Book Review: The Camino Inglés: 6 Days (or less) to Santiago

When I walked the Camino Inglés last summer, one of the guidebooks I used was The Camino Inglés: 6 Days (or less) to Santiago, by Susan Jagannath.  I enjoyed reading this guide on my Kindle App the night before each stage.  I often referred to it again before heading out for the day, and to look up points of interest.

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Film Review: Wayfaring

Wayfaring – A Jaunt Along The Camino de Santiago

Scott Herriott 2014 ‧ Documentary ‧ 1h 19m

Wayfaring This film follows Scott “Squatch” Herriott, an Appalachian and Pacific Crest Trail veteran, on the Camino Francés in the spring of 2013. He interviews pilgrims, albergue owners, hospitaleros (volunteers of the Camino), and a few locals who like to flirt with young peregrinas.

Squatch can be quite hilarious at times, as are some of the subjects he meets along his jaunt. There’s a scene with a couple who met along the Camino, and a very moving story of kindness that gave me goose bumps. It was a nice surprise to see Bay Area pilgrim Nancy Reynolds interviewed at an albergue! She’s well known for her enthusiastic Camino Experience presentations and guiding people across the Pyrenees.

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Book Review: Sunrises to Santiago

Sunrises to Santiago: Searching for Purpose on the Camino de Santiago
By Gabriel Schirm

SunrisestoSantiagoA fresh new voice is on the Camino book scene, and it can now be heard via Audible, narrated by the author himself. Sunrises to Santiago is a journey of a young couple who walked the 500 miles of the Camino Frances in 30 days, an ambitious feat.  Gabriel and his wife Amy lived in Spain for three years prior to their Camino and have a great appreciation for Spanish cuisine and lifestyle.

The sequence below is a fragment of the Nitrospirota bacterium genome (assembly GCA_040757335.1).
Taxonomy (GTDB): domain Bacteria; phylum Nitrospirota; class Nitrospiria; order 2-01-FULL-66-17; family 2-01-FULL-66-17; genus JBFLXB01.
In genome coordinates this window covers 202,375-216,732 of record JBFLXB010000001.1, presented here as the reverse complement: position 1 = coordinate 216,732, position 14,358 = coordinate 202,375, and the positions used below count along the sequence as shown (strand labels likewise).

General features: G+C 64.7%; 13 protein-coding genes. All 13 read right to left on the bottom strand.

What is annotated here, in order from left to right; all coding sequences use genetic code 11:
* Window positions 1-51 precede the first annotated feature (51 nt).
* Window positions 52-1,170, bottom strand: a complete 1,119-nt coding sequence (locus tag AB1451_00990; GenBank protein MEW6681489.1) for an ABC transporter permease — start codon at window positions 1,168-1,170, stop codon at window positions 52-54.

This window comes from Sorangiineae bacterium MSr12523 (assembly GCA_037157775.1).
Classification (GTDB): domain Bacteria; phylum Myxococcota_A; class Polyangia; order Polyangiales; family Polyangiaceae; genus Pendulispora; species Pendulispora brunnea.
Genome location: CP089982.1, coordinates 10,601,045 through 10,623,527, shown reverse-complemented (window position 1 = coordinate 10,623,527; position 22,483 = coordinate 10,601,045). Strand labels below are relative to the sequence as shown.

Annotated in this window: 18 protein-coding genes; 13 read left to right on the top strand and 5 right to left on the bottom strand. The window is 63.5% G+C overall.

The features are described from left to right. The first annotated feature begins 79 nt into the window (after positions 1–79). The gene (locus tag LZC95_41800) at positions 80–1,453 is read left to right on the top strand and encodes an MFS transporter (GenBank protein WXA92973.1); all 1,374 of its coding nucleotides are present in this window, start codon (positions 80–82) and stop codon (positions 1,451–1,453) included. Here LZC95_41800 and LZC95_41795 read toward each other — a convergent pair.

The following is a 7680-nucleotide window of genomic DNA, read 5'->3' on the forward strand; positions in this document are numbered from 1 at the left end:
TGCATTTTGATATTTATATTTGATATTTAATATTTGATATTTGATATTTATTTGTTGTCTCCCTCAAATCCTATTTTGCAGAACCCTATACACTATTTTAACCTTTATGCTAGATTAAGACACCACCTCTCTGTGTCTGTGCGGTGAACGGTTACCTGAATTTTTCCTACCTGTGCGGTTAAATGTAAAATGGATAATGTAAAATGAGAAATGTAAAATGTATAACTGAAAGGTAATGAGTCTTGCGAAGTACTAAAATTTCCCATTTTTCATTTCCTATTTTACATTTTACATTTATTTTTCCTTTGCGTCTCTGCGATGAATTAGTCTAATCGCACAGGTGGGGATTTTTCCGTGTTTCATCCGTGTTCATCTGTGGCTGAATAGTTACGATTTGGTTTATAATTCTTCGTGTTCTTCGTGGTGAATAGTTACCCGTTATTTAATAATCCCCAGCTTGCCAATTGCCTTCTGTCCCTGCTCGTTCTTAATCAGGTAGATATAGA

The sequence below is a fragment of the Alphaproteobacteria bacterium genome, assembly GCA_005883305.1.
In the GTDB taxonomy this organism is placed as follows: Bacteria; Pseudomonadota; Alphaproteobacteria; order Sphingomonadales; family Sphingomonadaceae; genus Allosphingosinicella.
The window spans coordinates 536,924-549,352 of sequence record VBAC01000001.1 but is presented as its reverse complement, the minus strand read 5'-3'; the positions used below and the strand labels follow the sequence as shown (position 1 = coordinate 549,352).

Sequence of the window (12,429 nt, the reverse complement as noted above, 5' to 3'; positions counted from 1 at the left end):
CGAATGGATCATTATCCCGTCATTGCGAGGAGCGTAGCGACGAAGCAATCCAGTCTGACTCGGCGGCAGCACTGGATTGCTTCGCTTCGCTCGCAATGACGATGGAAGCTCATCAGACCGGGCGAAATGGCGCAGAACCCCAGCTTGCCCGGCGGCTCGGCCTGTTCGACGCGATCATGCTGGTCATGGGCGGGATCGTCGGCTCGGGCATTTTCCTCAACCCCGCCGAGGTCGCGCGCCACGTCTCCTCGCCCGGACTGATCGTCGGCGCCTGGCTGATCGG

He leads with a solid introduction on the history and background of the Camino. Along the way they encounter a few of the unpleasant aspects of the Camino  such as  bedbugs, snoring and blisters. But the author reveals so much more along his journey, including heartfelt stories of the people they meet along the way, and questions about his true purpose in life. I could relate to both Gabriel and Amy on so many different levels. Whenever Gabriel veers into cynicism or self-doubt,  Amy drops some words of wisdom on the meaning of life. She is a guru! I loved hearing that she planned to start yoga teacher training after their Camino.  This is my plan after my Camino as well.

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Backpack Review: Osprey Sirrus Women’s 24

You may have seen my recent Camino Backpack Trail Test. I have tried many packs from REI over the last few months on my quest for a Camino backpack, but finally found one that is just right!